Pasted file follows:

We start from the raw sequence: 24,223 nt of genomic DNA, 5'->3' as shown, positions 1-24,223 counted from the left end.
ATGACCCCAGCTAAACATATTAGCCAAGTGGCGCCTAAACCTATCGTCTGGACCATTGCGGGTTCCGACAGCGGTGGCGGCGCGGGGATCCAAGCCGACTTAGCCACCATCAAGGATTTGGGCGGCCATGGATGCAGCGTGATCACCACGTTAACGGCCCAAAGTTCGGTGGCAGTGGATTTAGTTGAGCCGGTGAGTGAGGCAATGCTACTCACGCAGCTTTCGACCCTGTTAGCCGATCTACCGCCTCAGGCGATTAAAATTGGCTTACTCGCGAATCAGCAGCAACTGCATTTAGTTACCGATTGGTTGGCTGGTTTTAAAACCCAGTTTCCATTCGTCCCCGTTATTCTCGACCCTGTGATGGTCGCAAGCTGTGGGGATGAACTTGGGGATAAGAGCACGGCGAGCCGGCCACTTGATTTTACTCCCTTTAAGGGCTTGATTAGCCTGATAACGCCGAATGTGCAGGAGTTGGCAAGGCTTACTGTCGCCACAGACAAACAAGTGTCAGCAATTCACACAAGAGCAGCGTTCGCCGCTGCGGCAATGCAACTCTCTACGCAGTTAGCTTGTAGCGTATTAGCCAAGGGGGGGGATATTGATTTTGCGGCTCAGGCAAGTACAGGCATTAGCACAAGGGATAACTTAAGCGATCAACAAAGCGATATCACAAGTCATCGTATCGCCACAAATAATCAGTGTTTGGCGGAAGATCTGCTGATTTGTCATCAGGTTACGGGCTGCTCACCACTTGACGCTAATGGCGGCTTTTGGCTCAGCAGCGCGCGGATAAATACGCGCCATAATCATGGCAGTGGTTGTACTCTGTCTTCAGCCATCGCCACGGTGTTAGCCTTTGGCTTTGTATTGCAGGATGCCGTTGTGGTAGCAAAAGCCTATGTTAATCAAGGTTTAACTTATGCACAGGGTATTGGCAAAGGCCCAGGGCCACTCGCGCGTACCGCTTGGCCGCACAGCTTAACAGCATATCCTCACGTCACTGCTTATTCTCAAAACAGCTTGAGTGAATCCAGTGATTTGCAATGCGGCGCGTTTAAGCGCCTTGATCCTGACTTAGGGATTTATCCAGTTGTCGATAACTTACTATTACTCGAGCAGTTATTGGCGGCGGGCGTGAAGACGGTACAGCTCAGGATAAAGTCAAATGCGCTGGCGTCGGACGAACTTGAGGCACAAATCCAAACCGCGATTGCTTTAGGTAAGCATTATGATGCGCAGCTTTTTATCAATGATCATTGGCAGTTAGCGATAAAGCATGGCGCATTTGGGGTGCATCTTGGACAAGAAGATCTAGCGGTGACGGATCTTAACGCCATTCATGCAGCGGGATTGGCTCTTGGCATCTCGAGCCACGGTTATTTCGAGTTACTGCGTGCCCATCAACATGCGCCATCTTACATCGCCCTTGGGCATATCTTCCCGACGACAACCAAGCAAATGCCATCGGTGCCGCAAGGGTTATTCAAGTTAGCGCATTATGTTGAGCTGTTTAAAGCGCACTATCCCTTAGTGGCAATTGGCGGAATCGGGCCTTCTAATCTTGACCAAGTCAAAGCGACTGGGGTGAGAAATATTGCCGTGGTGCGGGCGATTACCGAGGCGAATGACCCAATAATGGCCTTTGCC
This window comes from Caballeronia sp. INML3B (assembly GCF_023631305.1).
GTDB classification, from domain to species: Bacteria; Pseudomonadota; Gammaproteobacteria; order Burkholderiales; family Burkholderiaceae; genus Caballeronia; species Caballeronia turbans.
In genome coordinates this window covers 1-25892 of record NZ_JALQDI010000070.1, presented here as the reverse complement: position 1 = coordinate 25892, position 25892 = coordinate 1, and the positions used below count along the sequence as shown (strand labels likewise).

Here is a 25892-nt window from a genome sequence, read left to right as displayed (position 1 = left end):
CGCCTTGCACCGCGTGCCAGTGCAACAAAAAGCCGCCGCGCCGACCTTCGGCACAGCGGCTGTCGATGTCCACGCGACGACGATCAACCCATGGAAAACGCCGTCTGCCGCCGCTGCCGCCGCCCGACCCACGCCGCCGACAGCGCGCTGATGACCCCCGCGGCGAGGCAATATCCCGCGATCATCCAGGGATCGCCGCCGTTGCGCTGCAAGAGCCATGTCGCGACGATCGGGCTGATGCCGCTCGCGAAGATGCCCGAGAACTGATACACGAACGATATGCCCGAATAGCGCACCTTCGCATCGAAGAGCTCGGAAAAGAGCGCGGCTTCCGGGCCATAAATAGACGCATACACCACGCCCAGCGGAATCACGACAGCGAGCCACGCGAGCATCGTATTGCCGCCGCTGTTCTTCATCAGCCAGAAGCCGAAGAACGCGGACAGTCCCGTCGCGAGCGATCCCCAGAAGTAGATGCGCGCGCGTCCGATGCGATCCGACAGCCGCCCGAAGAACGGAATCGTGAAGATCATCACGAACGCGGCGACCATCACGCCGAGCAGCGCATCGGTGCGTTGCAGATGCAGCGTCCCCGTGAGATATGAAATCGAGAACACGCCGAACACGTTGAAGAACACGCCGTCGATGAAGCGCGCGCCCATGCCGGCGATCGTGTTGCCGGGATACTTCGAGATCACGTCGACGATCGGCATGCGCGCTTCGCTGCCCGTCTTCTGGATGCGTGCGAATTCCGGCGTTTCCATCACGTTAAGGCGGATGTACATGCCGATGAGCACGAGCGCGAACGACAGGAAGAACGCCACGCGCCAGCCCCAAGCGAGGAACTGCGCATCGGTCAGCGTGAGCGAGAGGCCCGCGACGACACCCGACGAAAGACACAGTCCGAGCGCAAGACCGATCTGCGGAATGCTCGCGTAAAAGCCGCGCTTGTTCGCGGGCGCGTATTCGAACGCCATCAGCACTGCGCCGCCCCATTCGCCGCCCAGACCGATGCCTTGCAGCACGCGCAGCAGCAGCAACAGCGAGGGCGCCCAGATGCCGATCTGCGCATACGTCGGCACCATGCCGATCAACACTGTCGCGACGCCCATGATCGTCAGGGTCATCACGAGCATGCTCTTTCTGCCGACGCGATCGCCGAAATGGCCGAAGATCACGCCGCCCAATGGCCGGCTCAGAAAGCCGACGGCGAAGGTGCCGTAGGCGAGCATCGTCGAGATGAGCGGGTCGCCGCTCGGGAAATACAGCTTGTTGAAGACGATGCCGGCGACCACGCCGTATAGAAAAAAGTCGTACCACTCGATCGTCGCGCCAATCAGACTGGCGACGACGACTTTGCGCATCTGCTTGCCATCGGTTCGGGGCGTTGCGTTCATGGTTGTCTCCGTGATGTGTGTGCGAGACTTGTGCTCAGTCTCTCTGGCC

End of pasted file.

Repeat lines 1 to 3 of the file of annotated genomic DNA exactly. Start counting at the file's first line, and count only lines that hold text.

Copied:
We start from the raw sequence: 24,223 nt of genomic DNA, 5'->3' as shown, positions 1-24,223 counted from the left end.
ATGACCCCAGCTAAACATATTAGCCAAGTGGCGCCTAAACCTATCGTCTGGACCATTGCGGGTTCCGACAGCGGTGGCGGCGCGGGGATCCAAGCCGACTTAGCCACCATCAAGGATTTGGGCGGCCATGGATGCAGCGTGATCACCACGTTAACGGCCCAAAGTTCGGTGGCAGTGGATTTAGTTGAGCCGGTGAGTGAGGCAATGCTACTCACGCAGCTTTCGACCCTGTTAGCCGATCTACCGCCTCAGGCGATTAAAATTGGCTTACTCGCGAATCAGCAGCAACTGCATTTAGTTACCGATTGGTTGGCTGGTTTTAAAACCCAGTTTCCATTCGTCCCCGTTATTCTCGACCCTGTGATGGTCGCAAGCTGTGGGGATGAACTTGGGGATAAGAGCACGGCGAGCCGGCCACTTGATTTTACTCCCTTTAAGGGCTTGATTAGCCTGATAACGCCGAATGTGCAGGAGTTGGCAAGGCTTACTGTCGCCACAGACAAACAAGTGTCAGCAATTCACACAAGAGCAGCGTTCGCCGCTGCGGCAATGCAACTCTCTACGCAGTTAGCTTGTAGCGTATTAGCCAAGGGGGGGGATATTGATTTTGCGGCTCAGGCAAGTACAGGCATTAGCACAAGGGATAACTTAAGCGATCAACAAAGCGATATCACAAGTCATCGTATCGCCACAAATAATCAGTGTTTGGCGGAAGATCTGCTGATTTGTCATCAGGTTACGGGCTGCTCACCACTTGACGCTAATGGCGGCTTTTGGCTCAGCAGCGCGCGGATAAATACGCGCCATAATCATGGCAGTGGTTGTACTCTGTCTTCAGCCATCGCCACGGTGTTAGCCTTTGGCTTTGTATTGCAGGATGCCGTTGTGGTAGCAAAAGCCTATGTTAATCAAGGTTTAACTTATGCACAGGGTATTGGCAAAGGCCCAGGGCCACTCGCGCGTACCGCTTGGCCGCACAGCTTAACAGCATATCCTCACGTCACTGCTTATTCTCAAAACAGCTTGAGTGAATCCAGTGATTTGCAATGCGGCGCGTTTAAGCGCCTTGATCCTGACTTAGGGATTTATCCAGTTGTCGATAACTTACTATTACTCGAGCAGTTATTGGCGGCGGGCGTGAAGACGGTACAGCTCAGGATAAAGTCAAATGCGCTGGCGTCGGACGAACTTGAGGCACAAATCCAAACCGCGATTGCTTTAGGTAAGCATTATGATGCGCAGCTTTTTATCAATGATCATTGGCAGTTAGCGATAAAGCATGGCGCATTTGGGGTGCATCTTGGACAAGAAGATCTAGCGGTGACGGATCTTAACGCCATTCATGCAGCGGGATTGGCTCTTGGCATCTCGAGCCACGGTTATTTCGAGTTACTGCGTGCCCATCAACATGCGCCATCTTACATCGCCCTTGGGCATATCTTCCCGACGACAACCAAGCAAATGCCATCGGTGCCGCAAGGGTTATTCAAGTTAGCGCATTATGTTGAGCTGTTTAAAGCGCACTATCCCTTAGTGGCAATTGGCGGAATCGGGCCTTCTAATCTTGACCAAGTCAAAGCGACTGGGGTGAGAAATATTGCCGTGGTGCGGGCGATTACCGAGGCGAATGACCCAATAATGGCCTTTGCC
This window comes from Caballeronia sp. INML3B (assembly GCF_023631305.1).